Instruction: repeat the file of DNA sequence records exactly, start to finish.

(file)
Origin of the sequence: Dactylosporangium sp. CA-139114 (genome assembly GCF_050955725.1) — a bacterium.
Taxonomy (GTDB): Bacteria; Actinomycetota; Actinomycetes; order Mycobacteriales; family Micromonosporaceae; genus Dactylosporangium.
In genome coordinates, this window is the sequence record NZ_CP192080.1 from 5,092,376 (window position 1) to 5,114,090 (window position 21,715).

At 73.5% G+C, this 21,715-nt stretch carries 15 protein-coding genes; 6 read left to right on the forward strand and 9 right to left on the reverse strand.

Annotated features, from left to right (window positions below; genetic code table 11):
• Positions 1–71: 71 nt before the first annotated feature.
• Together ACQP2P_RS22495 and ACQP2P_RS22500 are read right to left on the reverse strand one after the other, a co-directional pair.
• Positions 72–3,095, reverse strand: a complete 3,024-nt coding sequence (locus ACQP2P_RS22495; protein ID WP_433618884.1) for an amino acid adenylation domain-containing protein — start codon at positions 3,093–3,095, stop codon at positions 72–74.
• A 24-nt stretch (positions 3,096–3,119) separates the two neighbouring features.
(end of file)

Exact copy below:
Origin of the sequence: Dactylosporangium sp. CA-139114 (genome assembly GCF_050955725.1) — a bacterium.
Taxonomy (GTDB): Bacteria; Actinomycetota; Actinomycetes; order Mycobacteriales; family Micromonosporaceae; genus Dactylosporangium.
In genome coordinates, this window is the sequence record NZ_CP192080.1 from 5,092,376 (window position 1) to 5,114,090 (window position 21,715).

At 73.5% G+C, this 21,715-nt stretch carries 15 protein-coding genes; 6 read left to right on the forward strand and 9 right to left on the reverse strand.

Annotated features, from left to right (window positions below; genetic code table 11):
• Positions 1–71: 71 nt before the first annotated feature.
• Together ACQP2P_RS22495 and ACQP2P_RS22500 are read right to left on the reverse strand one after the other, a co-directional pair.
• Positions 72–3,095, reverse strand: a complete 3,024-nt coding sequence (locus ACQP2P_RS22495; protein ID WP_433618884.1) for an amino acid adenylation domain-containing protein — start codon at positions 3,093–3,095, stop codon at positions 72–74.
• A 24-nt stretch (positions 3,096–3,119) separates the two neighbouring features.